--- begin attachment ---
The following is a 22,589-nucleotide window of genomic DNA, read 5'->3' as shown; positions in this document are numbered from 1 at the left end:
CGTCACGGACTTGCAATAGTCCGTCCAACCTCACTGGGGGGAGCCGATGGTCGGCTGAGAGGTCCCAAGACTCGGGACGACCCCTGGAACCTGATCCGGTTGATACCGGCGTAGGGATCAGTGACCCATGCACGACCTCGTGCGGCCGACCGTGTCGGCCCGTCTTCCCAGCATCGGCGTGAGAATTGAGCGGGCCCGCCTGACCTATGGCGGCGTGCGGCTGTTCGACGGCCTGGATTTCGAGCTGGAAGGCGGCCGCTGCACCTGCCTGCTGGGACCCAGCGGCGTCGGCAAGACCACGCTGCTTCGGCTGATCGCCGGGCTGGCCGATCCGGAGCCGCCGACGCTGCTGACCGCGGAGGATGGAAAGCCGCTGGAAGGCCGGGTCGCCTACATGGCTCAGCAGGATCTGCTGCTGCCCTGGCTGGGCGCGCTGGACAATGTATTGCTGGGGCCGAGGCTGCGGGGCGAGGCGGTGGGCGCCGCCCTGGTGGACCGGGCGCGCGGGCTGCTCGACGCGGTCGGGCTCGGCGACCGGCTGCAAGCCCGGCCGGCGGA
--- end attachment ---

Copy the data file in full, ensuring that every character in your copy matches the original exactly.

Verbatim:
The following is a 22,589-nucleotide window of genomic DNA, read 5'->3' as shown; positions in this document are numbered from 1 at the left end:
CGTCACGGACTTGCAATAGTCCGTCCAACCTCACTGGGGGGAGCCGATGGTCGGCTGAGAGGTCCCAAGACTCGGGACGACCCCTGGAACCTGATCCGGTTGATACCGGCGTAGGGATCAGTGACCCATGCACGACCTCGTGCGGCCGACCGTGTCGGCCCGTCTTCCCAGCATCGGCGTGAGAATTGAGCGGGCCCGCCTGACCTATGGCGGCGTGCGGCTGTTCGACGGCCTGGATTTCGAGCTGGAAGGCGGCCGCTGCACCTGCCTGCTGGGACCCAGCGGCGTCGGCAAGACCACGCTGCTTCGGCTGATCGCCGGGCTGGCCGATCCGGAGCCGCCGACGCTGCTGACCGCGGAGGATGGAAAGCCGCTGGAAGGCCGGGTCGCCTACATGGCTCAGCAGGATCTGCTGCTGCCCTGGCTGGGCGCGCTGGACAATGTATTGCTGGGGCCGAGGCTGCGGGGCGAGGCGGTGGGCGCCGCCCTGGTGGACCGGGCGCGCGGGCTGCTCGACGCGGTCGGGCTCGGCGACCGGCTGCAAGCCCGGCCGGCGGA